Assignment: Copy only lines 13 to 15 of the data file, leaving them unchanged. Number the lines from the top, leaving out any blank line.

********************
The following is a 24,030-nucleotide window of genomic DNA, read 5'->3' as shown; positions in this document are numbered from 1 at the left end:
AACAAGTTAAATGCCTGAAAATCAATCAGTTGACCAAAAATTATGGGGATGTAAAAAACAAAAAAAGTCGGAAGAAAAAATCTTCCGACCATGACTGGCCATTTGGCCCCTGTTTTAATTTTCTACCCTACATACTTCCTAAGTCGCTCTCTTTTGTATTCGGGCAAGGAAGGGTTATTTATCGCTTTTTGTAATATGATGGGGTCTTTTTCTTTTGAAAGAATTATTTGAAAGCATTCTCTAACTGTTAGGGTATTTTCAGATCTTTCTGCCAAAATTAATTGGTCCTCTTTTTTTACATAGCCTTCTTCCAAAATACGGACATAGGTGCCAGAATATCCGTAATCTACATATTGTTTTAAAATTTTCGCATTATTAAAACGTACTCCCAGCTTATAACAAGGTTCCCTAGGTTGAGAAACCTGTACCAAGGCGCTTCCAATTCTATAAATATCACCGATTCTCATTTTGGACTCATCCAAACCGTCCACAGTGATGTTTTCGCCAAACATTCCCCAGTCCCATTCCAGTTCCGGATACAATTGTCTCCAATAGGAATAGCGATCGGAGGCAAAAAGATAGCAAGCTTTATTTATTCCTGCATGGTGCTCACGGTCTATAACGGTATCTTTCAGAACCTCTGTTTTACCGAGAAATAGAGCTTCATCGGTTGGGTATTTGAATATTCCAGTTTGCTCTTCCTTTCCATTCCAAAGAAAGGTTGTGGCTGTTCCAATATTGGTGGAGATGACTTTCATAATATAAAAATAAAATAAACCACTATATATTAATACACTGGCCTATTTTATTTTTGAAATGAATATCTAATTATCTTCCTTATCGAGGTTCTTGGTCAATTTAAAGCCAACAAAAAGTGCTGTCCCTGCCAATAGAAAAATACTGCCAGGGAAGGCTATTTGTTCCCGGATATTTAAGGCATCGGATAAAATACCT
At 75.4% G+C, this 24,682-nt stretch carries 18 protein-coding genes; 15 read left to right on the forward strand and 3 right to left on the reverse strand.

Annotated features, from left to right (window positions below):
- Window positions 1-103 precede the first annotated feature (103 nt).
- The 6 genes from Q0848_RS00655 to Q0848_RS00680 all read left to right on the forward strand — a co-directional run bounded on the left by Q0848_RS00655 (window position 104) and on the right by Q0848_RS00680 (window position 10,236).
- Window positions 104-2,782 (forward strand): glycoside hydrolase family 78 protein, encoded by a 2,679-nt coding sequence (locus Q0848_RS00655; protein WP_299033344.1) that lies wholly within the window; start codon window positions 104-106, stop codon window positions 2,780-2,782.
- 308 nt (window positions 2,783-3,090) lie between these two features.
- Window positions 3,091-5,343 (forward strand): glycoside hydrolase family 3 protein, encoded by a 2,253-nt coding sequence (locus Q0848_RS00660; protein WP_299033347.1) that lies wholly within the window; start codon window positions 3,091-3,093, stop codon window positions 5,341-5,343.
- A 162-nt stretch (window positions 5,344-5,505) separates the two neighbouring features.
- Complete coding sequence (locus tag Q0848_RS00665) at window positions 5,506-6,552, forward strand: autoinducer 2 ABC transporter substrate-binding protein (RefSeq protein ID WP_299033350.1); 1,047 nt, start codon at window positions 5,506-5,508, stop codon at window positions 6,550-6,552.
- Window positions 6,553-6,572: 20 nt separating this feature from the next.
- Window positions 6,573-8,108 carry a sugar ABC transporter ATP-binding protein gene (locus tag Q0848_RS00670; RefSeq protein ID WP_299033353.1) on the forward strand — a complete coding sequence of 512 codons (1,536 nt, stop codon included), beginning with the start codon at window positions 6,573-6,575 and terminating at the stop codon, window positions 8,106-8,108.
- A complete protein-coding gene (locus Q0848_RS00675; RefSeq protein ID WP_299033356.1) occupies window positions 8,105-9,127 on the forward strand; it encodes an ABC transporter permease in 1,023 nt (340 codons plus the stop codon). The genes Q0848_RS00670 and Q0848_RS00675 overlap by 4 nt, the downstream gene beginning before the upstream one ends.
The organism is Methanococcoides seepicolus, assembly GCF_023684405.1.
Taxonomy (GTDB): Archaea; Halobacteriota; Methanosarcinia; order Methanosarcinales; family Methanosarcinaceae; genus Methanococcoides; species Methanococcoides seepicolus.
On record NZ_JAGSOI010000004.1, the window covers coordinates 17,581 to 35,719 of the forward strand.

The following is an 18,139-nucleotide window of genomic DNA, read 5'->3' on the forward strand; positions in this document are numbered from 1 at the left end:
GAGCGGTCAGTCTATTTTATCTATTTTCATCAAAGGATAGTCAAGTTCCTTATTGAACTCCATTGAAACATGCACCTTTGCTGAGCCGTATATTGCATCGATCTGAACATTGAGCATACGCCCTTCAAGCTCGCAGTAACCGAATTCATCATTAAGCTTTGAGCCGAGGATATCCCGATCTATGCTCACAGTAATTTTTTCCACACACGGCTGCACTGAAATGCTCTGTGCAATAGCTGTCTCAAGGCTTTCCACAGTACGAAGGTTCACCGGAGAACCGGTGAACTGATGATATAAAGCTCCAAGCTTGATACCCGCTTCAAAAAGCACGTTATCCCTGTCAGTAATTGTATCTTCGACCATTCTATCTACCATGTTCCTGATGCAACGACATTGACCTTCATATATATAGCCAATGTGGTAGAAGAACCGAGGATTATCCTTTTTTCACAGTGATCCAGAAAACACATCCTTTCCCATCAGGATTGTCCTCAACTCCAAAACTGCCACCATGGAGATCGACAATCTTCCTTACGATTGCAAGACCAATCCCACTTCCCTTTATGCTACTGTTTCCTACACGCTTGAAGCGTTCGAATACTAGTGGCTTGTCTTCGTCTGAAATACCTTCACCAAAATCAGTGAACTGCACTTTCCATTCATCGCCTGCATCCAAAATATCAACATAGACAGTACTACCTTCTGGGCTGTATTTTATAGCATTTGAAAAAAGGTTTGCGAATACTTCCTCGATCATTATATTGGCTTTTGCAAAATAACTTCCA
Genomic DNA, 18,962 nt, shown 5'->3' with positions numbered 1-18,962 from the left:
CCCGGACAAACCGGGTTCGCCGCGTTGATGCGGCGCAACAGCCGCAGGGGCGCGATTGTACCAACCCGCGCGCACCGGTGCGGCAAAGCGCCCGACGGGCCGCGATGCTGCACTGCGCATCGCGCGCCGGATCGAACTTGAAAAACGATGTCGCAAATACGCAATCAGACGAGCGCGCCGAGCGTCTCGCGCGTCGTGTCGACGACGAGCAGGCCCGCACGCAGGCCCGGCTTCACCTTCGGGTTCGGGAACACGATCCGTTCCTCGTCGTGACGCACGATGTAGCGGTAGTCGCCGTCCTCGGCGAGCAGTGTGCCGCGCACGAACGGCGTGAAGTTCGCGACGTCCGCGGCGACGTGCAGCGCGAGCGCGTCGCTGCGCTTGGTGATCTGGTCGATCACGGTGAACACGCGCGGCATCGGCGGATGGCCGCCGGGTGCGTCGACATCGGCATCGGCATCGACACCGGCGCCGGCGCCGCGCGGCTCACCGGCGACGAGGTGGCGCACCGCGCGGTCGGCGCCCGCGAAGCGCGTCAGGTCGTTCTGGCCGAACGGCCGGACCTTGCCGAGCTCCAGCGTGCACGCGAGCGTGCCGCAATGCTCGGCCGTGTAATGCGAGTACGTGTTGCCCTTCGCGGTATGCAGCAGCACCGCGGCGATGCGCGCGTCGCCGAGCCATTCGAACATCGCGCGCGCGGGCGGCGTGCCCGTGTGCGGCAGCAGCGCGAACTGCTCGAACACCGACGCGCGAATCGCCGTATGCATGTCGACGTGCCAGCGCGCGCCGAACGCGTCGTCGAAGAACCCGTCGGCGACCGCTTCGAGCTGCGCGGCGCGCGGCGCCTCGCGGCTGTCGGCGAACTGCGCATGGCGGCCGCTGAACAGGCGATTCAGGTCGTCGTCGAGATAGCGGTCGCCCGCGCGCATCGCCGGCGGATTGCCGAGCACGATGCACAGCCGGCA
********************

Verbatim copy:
- Window positions 6,573-8,108 carry a sugar ABC transporter ATP-binding protein gene (locus tag Q0848_RS00670; RefSeq protein ID WP_299033353.1) on the forward strand — a complete coding sequence of 512 codons (1,536 nt, stop codon included), beginning with the start codon at window positions 6,573-6,575 and terminating at the stop codon, window positions 8,106-8,108.
- A complete protein-coding gene (locus Q0848_RS00675; RefSeq protein ID WP_299033356.1) occupies window positions 8,105-9,127 on the forward strand; it encodes an ABC transporter permease in 1,023 nt (340 codons plus the stop codon). The genes Q0848_RS00670 and Q0848_RS00675 overlap by 4 nt, the downstream gene beginning before the upstream one ends.
The organism is Methanococcoides seepicolus, assembly GCF_023684405.1.